_{E[Lk(i)]}, γ, T

_{ACK}, and t

_{ACK}denote the time required to transmit the header (including the MAC and PHY headers), the average time required to transmit the payload of the packet which node k generates, the propagation delay, the time required to transmit an ACK, and the time required to receive the first bit of the ACK, respectively.

It can be intuitively deduced that a smaller number of additional backoff counters is given to those nodes with small sized packets and, therefore, they can obtain access to the channel earlier than those nodes with large sized packets. Note that additional backoff occurs only in the case where the channel is sensed to be busy. DiffCA considers the contention level of the network. Under low contention, DiffCA is not effective, since all of the application systems can function normally without it. However, under high contention where the wireless channel is likely to be busy, DiffCA may effectively guarantee an acceptable degree of performance for disadvantaged nodes for them to achieve normal operation. The flowchart of Figure 2 describes the operation of DiffCA in detail.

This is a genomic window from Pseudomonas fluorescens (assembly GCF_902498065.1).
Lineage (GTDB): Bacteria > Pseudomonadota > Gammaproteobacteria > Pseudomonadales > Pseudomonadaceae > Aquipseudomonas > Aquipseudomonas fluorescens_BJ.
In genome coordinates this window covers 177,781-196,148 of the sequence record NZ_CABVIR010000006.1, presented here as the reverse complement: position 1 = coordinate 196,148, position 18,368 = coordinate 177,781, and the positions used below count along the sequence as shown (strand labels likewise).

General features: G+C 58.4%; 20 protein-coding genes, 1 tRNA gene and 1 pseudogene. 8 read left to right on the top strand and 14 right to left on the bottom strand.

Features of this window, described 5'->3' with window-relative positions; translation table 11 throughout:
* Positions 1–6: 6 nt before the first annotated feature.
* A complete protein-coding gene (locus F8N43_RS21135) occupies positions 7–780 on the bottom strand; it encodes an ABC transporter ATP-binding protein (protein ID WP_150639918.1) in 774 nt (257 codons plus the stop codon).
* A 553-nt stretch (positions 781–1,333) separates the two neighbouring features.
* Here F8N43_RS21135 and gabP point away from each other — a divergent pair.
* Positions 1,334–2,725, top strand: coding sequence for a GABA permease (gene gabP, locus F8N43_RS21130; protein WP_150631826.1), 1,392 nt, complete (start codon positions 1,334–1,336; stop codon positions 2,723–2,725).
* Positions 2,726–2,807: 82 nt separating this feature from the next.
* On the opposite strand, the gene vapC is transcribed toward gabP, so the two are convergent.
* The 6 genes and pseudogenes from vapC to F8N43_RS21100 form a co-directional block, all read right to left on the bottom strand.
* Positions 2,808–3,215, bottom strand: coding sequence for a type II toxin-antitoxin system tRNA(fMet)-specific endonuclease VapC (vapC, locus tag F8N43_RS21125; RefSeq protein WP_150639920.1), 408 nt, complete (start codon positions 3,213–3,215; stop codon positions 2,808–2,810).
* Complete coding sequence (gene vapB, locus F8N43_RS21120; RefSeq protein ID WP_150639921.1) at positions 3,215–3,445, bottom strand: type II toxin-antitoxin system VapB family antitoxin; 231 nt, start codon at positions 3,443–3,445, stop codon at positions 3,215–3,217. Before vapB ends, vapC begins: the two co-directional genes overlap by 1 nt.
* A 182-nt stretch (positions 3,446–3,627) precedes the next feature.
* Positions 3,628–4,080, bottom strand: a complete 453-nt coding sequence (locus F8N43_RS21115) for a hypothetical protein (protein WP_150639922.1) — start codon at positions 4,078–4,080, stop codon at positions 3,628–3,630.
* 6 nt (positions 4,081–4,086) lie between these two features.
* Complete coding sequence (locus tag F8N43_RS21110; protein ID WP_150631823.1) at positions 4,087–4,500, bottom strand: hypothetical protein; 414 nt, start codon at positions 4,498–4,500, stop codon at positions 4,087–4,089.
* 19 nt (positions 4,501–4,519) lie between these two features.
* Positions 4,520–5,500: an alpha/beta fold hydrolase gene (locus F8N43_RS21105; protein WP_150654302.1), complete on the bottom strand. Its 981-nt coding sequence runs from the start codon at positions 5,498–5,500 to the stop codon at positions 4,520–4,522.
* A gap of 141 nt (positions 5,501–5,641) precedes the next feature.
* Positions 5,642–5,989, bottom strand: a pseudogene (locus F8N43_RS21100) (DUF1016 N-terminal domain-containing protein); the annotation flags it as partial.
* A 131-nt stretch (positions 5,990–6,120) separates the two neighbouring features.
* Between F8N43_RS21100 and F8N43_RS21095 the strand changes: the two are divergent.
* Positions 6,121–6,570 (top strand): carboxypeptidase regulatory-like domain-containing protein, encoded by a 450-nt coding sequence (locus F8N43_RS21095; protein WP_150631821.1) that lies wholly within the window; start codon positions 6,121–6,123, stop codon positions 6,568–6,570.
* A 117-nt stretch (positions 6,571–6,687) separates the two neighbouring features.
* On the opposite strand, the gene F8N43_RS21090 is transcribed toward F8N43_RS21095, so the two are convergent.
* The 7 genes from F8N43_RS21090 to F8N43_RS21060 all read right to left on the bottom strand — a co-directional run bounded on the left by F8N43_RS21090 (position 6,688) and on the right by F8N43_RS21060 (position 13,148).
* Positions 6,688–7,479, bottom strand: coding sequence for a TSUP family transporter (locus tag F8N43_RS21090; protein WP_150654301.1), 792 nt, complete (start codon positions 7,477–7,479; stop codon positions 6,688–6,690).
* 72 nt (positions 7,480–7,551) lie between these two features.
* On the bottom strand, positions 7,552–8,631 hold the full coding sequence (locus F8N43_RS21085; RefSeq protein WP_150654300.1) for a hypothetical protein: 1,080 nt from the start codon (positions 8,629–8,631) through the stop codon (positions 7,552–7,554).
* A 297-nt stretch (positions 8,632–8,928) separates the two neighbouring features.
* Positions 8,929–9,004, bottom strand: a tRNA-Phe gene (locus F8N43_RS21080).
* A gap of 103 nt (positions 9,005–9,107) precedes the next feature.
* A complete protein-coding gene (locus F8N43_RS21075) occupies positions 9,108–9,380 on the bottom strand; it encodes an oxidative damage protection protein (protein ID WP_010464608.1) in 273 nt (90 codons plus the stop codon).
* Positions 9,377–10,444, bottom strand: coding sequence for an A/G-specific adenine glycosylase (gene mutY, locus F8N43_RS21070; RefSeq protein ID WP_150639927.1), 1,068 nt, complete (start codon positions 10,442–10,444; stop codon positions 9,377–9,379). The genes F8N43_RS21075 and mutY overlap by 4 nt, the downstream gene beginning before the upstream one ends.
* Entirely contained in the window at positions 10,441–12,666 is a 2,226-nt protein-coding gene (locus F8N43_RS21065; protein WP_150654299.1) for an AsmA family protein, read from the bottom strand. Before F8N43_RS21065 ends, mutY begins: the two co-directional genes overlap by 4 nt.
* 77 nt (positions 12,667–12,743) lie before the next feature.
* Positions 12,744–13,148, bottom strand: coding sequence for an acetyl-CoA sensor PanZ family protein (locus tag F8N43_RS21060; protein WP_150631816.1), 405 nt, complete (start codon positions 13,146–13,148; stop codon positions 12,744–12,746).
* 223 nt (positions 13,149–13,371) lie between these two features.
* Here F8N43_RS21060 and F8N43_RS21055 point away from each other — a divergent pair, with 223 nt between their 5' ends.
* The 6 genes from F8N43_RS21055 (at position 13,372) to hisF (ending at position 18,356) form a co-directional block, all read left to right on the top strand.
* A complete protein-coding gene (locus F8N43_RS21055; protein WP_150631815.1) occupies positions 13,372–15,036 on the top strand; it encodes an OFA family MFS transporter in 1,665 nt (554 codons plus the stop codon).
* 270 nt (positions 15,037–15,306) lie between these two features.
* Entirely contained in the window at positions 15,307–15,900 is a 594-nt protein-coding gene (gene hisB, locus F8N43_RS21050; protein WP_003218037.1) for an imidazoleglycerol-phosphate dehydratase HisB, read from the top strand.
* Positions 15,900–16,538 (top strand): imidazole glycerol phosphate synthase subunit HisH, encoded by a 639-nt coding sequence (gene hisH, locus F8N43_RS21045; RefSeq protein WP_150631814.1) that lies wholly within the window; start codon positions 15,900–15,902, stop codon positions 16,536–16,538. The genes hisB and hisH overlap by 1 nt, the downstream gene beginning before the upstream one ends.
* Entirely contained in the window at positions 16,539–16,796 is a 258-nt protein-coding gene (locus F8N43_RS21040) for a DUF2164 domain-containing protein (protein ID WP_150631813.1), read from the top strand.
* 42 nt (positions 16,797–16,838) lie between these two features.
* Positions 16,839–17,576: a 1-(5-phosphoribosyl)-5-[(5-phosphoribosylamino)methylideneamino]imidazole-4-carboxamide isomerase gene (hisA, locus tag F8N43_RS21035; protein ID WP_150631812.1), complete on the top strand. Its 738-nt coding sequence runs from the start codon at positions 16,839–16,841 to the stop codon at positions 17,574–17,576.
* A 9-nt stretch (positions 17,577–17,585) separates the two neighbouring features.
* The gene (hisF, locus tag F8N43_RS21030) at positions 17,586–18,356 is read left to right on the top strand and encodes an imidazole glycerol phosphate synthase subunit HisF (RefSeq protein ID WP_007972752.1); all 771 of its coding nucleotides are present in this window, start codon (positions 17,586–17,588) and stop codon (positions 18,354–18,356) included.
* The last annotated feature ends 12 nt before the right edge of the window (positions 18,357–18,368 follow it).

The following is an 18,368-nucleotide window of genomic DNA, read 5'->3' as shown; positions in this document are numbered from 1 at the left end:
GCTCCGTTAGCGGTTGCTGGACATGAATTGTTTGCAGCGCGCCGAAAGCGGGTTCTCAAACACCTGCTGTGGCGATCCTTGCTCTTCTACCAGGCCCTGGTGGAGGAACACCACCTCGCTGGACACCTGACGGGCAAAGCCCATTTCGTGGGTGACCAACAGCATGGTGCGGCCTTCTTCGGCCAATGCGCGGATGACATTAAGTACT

The gray boxes and dotted lines depict the modifications made to the legacy IEEE 802.15.4 CSMA/CA in DiffCA. In the figure, the number of backoffs (NB) denotes the number of times that the algorithm is required to backoff due to the unavailability of the medium during channel assessment. The contention window (CW) is the number of backoff periods that need to be clear of channel activity before the packet transmission can begin. Finally, BE denotes the backoff exponent, which is related to the number of backoff periods that a node should wait before attempting to assess the channel. In step (1), three variables NB, CW and BE are set to zero, 2, and 2, respectively. Then, the algorithm locates the boundary of the next backoff period. In step (2), a random waiting time in the range of [0, 2^{BE} – 1] is generated. When this time is over, the node will proceed to step (3) and perform the first CCA to see whether the medium is idle. If the channel is idle, the procedure proceeds to step (4) and the channel is reviewed once more. When the value of CW becomes zero, the packet transmission may begin, provided that the remaining number of backoff periods in the current superframe suffices to handle both the packet and the subsequent acknowledgment. At the first CCA, if the channel is sensed to be busy, the node performs the additional backoff required by DiffCA, whose counter value is calculated by Equation (1) [step (5)]. When this additional waiting time is over, the node performs the second CCA in common with the legacy IEEE 802.15.4 CSMA/CA algorithm [step (6)]. The residual procedures are the same as those of the legacy algorithm.